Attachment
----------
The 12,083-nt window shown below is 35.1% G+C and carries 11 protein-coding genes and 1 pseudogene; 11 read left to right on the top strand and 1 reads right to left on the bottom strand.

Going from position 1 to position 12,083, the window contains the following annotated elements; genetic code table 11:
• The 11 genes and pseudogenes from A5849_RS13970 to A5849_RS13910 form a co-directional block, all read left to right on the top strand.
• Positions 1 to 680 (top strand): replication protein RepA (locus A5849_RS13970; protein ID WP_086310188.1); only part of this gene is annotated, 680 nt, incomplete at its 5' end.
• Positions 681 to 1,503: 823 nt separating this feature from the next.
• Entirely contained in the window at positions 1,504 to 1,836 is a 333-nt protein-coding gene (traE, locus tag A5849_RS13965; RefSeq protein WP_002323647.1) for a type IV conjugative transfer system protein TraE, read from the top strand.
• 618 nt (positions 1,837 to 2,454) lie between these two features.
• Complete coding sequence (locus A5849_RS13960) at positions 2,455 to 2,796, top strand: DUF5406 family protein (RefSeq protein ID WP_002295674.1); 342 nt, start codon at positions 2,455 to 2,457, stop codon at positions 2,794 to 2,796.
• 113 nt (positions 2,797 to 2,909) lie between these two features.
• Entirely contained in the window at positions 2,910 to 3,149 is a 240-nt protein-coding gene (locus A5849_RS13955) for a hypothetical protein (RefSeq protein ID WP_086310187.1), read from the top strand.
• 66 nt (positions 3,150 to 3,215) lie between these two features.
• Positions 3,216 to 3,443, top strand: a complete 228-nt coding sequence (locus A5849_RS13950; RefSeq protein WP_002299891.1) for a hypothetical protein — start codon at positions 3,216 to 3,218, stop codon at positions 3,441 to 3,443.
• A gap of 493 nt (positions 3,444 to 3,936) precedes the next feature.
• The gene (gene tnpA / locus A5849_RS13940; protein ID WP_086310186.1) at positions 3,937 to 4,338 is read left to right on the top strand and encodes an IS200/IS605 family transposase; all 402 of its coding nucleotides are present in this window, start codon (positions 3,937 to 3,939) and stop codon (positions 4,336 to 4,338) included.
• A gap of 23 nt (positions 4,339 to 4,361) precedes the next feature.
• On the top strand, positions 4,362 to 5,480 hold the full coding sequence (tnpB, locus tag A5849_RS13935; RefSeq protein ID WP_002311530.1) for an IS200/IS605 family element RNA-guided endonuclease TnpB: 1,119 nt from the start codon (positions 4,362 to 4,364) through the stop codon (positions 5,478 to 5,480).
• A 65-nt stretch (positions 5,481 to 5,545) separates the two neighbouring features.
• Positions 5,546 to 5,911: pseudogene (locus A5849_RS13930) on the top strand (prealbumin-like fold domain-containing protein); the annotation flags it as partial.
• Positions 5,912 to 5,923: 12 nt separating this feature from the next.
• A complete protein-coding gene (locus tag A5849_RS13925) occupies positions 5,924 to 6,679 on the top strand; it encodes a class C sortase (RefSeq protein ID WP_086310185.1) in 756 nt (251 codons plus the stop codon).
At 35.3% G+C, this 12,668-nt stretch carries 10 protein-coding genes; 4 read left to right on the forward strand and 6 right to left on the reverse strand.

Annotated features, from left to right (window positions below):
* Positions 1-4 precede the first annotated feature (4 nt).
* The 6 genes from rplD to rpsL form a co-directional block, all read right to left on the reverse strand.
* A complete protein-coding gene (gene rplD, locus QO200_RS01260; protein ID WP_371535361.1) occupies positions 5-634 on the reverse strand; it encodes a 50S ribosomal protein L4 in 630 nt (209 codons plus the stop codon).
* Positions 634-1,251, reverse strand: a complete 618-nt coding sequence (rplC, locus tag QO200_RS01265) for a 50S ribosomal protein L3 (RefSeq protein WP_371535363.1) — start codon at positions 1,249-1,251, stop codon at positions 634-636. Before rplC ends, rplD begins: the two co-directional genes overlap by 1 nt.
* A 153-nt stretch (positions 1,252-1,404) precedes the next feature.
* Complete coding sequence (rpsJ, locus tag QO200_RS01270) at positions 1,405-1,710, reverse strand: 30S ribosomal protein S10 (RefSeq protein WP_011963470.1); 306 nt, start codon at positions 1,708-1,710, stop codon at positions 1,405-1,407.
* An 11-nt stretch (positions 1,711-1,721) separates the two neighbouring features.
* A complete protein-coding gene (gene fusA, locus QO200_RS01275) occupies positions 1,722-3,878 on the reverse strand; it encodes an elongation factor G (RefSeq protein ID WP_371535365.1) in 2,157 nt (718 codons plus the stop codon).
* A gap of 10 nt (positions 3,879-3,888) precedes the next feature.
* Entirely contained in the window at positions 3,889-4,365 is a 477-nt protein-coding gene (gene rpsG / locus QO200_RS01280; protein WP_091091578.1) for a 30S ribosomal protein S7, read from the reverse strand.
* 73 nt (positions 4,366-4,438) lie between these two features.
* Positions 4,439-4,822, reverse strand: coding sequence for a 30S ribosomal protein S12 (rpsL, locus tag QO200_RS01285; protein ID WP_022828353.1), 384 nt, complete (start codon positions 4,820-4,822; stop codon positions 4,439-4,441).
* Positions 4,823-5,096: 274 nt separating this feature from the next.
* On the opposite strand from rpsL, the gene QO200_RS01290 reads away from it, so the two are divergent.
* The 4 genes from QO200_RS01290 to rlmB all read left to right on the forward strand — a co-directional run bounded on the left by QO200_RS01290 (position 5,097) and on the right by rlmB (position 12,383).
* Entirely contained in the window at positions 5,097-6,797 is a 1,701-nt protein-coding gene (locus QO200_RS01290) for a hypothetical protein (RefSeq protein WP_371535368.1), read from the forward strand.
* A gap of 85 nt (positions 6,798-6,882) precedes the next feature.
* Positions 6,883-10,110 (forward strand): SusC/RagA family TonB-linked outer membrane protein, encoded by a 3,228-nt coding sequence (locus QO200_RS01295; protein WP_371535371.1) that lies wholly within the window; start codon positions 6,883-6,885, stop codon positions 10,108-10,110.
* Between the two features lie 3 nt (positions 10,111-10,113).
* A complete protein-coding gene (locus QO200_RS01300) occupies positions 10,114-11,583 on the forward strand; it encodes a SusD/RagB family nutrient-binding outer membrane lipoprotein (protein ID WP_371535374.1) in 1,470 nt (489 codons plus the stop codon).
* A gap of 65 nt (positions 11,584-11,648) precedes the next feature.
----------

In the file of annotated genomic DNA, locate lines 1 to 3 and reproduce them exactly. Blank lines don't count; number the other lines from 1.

The 12,083-nt window shown below is 35.1% G+C and carries 11 protein-coding genes and 1 pseudogene; 11 read left to right on the top strand and 1 reads right to left on the bottom strand.

Going from position 1 to position 12,083, the window contains the following annotated elements; genetic code table 11:
• The 11 genes and pseudogenes from A5849_RS13970 to A5849_RS13910 form a co-directional block, all read left to right on the top strand.